5. It was further contended that the Standing Order was again amended on September 11, 1996 and September 30, 2000. The position that now existed was that acquired lands could be disposed of in the following order of priority:
(i) Utilization for other public purpose including aforestation and
(ii) by sale through public auction.
The Government intended to dispose of the land in question in accordance with the above policy after getting it vacated from the encroacher.
6. It is true that earlier there was a provision for restoration of the land to the real owners but that provision stood amended in September, 2000 vide order Annexure R-2 as detailed above.
7. This Court had an occasion to consider Standing Order 28 issued by Financial Commissioner, Haryana regarding release of acquired land in Dalip Singh and Ors. v. State of Haryana and Ors. 2004(2) R.C.R. (Civil) 176 P&H; (D.B.), Dalip Singh's case was also one in which land had been acquired for a brick-kiln and the petitioners had sought its release after the project was over. The Division Bench held as under-
In our considered view, Standing Order 28 relied upon by the learned Counsel is only a concession and the same cannot partake the character of a right. It is too well settled and, therefore, we are not making any reference to the provisions of the Land Acquisition Act, that once land is acquired for a public purpose by issuing notification under Sections 4 and 6 of the said Act, and after payment or deposit of the compensation, possession is also taken, the land vests with the Government free from all encumbrances. Despite this clear position of law, if there may still be some instruction which may deal with revesting title of property in the erstwhile land - free from all encumbrances, same has to be held as concession alone and no more. In any case, as aforesaid, this Standing Order cannot partake the character of law conferring any right upon a citizen.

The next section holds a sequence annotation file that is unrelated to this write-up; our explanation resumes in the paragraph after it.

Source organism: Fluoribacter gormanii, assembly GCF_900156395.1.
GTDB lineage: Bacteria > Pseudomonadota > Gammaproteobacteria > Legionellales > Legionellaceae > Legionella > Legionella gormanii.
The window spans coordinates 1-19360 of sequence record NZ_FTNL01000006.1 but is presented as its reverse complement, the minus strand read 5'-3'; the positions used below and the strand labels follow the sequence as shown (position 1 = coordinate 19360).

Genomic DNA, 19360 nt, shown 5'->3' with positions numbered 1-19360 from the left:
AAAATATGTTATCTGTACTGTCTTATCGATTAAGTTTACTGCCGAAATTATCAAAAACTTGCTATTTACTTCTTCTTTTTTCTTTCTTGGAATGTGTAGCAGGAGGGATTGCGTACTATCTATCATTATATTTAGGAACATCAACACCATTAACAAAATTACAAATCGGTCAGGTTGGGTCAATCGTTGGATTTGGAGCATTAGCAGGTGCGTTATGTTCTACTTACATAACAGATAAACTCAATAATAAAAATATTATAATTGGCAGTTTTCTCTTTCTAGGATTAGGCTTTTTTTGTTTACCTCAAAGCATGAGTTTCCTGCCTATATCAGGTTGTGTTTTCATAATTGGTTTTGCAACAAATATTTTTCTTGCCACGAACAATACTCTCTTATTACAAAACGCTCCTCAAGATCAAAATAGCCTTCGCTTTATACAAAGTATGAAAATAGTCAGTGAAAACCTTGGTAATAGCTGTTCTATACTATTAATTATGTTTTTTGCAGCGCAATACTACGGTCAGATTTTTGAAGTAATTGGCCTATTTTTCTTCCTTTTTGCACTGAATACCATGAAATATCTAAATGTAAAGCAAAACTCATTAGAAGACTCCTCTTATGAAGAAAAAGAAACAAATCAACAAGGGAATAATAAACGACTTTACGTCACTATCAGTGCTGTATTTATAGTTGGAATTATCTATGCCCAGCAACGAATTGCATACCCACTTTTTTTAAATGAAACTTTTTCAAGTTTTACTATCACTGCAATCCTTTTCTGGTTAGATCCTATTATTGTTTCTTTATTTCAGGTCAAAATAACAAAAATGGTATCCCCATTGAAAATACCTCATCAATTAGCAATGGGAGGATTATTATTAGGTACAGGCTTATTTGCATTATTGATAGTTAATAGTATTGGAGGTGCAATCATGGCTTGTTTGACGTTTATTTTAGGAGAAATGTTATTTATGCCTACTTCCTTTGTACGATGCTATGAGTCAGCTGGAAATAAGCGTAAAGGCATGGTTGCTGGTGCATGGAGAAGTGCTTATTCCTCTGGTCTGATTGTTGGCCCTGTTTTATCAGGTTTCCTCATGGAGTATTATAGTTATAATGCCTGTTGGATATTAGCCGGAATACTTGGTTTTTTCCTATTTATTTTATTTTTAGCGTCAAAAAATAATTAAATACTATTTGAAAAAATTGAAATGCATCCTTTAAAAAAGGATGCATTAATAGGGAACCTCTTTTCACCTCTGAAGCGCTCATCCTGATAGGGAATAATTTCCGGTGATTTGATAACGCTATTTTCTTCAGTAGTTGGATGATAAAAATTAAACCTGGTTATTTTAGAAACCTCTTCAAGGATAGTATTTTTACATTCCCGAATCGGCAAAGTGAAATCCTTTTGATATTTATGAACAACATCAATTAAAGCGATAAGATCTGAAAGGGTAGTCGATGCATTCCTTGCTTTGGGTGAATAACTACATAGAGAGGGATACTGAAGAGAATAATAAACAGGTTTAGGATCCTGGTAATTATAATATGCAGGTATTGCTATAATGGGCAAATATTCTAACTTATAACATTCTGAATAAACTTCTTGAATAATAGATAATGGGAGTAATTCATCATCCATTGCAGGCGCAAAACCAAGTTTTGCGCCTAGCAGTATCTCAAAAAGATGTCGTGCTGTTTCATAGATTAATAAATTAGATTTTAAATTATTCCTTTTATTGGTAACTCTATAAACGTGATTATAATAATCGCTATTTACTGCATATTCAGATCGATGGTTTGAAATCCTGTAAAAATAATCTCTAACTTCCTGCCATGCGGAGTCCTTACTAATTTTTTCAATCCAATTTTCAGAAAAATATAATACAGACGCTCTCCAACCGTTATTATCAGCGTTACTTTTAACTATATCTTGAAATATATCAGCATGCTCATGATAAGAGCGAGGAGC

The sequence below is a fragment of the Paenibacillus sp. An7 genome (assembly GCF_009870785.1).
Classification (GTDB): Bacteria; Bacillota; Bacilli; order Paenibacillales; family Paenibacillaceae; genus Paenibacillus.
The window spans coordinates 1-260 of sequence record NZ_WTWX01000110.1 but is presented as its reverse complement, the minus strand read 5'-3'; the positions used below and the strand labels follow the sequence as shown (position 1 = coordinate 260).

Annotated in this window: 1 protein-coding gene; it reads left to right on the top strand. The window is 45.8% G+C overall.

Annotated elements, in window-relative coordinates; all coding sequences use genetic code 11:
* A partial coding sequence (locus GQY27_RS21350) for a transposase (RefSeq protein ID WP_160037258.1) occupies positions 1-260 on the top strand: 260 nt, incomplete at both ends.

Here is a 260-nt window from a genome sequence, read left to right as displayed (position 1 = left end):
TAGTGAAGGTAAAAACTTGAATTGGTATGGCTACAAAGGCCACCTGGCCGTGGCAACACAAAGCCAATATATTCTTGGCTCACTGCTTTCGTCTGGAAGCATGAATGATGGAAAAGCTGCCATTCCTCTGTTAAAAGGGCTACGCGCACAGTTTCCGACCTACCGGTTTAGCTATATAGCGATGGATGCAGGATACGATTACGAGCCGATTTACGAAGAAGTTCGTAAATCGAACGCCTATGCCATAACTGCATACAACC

Reliance was also placed on Chandragauda Ramgonda Patial and Anr. v. State of Maharashtra and Ors. : (1996)6SCC405 and State of Kerala and Ors. v. Bhaskaran Pillai and Ors. : AIR1997SC2703 . In the former case return of unutilized land to the owners was declined. In the latter case unutilized land was directed to be put to public auction.
8. Consequently, we reach the conclusion that the acquired land even if not being used for the original purpose of brick-kiln, could in any case not be returned to the land owners on the basis of Standing Order 28. The Division Bench in Dalip Singh's case had gone to the extent of saying that the Government could refuse to retransfer land and the order could be defended by the Government on the ground that the Standing Order was not in accordance with the provisions of the Land Acquisition Act.
9. We find no merit in this petition. Petition is hereby dismissed. No costs.